Alexander’s invasion of India in 327 BC may have been brief but it left behind a rich legacy nevertheless — in terms of mixed genes, a new school of art and sculpture, and, of course, food.
Anyone who talks of cultural purity should look no further than his or her own kitchen to discover that that concept simply does not exist. The world was a global village much before we began to call it as such and there is very little, by way of ingredients and cooking practices, that is truly “indigenous” or “native” to any place, especially if that place happens to be as multi-cultural and multi-layered historically as India.
Coriander may be one of the most common spices in the Indian kitchen; the fresh green leaves garnishing every curry imaginable and the dry seeds powdered to give you that troika of dry masalas—haldi, dhaniya, mirch (turmeric, coriander and red chilli powders) — that rules our kitchens. But it is an ingredient that came to India only post Alexander’s onslaught.
I am not a big fan of dry coriander powder, at least the way in which it is used in most Indian curries – to bulk them up as much as to flavour them with the unique, complex notes of the spice. But use it sparingly, especially if you lightly toast the seeds and then roughly pound them, it assumes a much more potent significance in your cooking, instantly elevating any dish.
In summer, a great way to use the spice — known to have anti-oxidant properties, to cure stomach aches, lower LDL and provide both dietary fibre and a host of minerals — is to use it with onions, another summer ingredient that is used traditionally to keep heat strokes at bay. Raw whole onions with our flatbread would be the quintessential mid-day meal for farmers, especially in regions such as Rajasthan, where this would protect them from the hot loo winds.
It is interesting then that a lightly sautéed whole onion recipe from Rajasthan uses freshly pounded, dried coriander seeds in the spice mix to give it a distinctive summer taste. But the recipe has a third subtle but equally prominent ingredient too: fenugreek seeds.
Like its cousin coriander, with which it shares so many similarities, fenugreek came to India from Greece as well. Historical records suggest that it was indeed the Macedonian army that brought the spice with it to Punjab and northern India. In Latin, the name means “Greek hay”, even though, today in modern Greece, you will not find anything by that name.
Instead, ask for tsemeni (it is the Turkish name for fenugreek) and what you will get is our own methi-dana, a spice used in that part of the world to flavour pastrami and make dips and hot sauces that go exceedingly well with falafel et al.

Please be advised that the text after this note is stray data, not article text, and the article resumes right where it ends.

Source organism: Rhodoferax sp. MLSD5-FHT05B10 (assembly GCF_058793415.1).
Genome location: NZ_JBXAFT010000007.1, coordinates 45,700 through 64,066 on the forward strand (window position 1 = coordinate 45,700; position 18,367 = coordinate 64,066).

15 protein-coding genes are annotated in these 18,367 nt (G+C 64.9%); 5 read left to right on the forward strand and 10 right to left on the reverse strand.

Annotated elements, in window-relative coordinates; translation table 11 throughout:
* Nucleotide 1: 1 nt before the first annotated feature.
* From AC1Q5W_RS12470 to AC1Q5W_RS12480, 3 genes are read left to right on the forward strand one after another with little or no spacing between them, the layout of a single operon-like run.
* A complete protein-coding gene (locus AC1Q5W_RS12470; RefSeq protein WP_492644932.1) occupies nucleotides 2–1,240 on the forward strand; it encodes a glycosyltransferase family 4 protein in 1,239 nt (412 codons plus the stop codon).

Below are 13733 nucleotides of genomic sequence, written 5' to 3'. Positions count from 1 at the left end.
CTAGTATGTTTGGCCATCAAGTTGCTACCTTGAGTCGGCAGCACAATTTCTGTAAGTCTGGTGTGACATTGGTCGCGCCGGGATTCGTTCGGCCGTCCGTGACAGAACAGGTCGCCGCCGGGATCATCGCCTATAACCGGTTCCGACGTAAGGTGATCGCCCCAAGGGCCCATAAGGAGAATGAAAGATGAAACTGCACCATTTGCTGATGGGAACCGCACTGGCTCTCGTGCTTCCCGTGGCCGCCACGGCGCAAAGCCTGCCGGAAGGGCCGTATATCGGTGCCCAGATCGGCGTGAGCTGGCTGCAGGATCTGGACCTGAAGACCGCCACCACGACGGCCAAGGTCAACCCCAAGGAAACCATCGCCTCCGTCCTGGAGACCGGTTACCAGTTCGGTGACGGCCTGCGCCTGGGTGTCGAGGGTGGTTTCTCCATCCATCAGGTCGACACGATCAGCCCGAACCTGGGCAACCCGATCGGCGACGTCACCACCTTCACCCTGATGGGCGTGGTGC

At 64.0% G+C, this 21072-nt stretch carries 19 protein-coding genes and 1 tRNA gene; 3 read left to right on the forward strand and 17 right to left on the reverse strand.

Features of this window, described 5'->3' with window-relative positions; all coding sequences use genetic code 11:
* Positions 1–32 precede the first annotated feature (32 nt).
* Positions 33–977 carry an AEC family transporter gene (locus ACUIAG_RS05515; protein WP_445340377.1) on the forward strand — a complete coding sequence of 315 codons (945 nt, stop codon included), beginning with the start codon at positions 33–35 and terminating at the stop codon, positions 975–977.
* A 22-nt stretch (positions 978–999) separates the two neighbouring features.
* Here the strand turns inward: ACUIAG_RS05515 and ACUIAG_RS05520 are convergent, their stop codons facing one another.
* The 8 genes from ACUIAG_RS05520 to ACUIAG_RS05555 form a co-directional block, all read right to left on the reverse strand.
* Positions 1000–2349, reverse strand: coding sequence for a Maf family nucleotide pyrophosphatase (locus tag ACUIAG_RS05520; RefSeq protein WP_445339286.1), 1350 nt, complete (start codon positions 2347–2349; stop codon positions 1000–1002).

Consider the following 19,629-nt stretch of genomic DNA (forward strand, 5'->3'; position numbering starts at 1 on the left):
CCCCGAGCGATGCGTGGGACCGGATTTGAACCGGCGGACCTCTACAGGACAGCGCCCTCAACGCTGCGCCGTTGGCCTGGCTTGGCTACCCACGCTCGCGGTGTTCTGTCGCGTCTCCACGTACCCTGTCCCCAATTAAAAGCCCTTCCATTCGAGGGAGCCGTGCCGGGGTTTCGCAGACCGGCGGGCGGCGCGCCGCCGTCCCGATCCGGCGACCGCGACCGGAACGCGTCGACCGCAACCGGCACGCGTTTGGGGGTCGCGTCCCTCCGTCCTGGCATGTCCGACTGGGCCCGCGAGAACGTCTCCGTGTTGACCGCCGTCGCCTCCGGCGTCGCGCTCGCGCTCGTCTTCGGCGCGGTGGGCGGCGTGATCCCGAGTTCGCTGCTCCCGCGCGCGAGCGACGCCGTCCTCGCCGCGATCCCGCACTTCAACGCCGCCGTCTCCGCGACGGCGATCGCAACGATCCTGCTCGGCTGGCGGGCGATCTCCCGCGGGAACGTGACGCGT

Like coriander, fenugreek is a strong spice. And like the former, the leaves are equally well-known for their culinary use. But if methi leaves are a winter staple in the subcontinent, methi-dana, the seeds, have cooling properties according to Ayurveda. They help cure fever, headaches, indigestion and aid in lose weight: just soak methi-dana in water overnight and then strain the liquid and drink it first thing in the morning to counter obesity and diabetes, the twin silent epidemics in urban India.
There are, of course, better ways to consume this spice, one of my favourites in the kitchen. The slight bitterness adds to the complexity of any preparation to which it is added: be it sautéed whole onions or a basic potato curry. Bedmi Aloo, the traditional breakfast dish from Old Delhi, has a mandatory ingredient that many replicators of the dish fail to add: methi-dana. Not only is a tangy methi-dana chutney a necessary accompaniment to the breakfast combo, but fenugreek seeds go into the humble potato curry, giving it a twinge of bitterness as well as astringency that also come with using soaked methi-dana. It is a distinctive and complex flavour profile that elevates an otherwise ordinary dish.
You could splutter a little methi-dana in oil and use it to flavour anything from rice to vegetables like okra and even fish (cooked in mustard oil). Or you can add another layer of flavour to fresh chutneys — that can balance sweet, sour and bitter, with the addition of this ingredient. Try doing this with raw mango or tomatoes, adding the mandatory sweet by way of jaggery or sugar and tempering with fenugreek-seeds, for the dash of the sublime.
And then there is fennel, the third of my favourite summer spices. Like coriander and fenugreek, it quite obviously has Mediterranean/Middle-Eastern connections too, and is similar to anise in its flavour and use. Again, like coriander and fenugreek, the leaves of the plant (belonging to the celery family) are equally and significantly used in cooking. It is also a common ingredient in Ayurveda-based Indian kitchen because of its therapeutic properties, and is commonly used as a digestive (it is an ingredient in many common anta-acid syrups as well), as a cure for coughs and respiratory infections, and as a lactation-enhancer, just like coriander and fenugreek.
Fennel is also an intrinsic part of both Kashmiri and Bengali cooking — so firmly entrenched in the traditional repertoires that you can scarcely believe that the spice made its way on to our plates from the Mediterranean, after all. But even if you are not using the panch-phoran, you could use it to flavour broths, to spice up vegetables with its distinct and powerful presence, to flavour milky drinks (fennel and cold milk go hand-in-hand; the traditional thandai is an example) and above all to make condiments for your table.
Speak of pickles and you cannot help but think of fennel — from raw mango achars of the Indo-Gangetic plain to red chilli pickles from Benares and Punjab, fennel is an interesting, inevitable spice, offsetting the piquancy or the hotness of the other ingredients. Besides which, of course, you can simply chew on a spoonful with a few bits of sugar for instant mouth-freshness!
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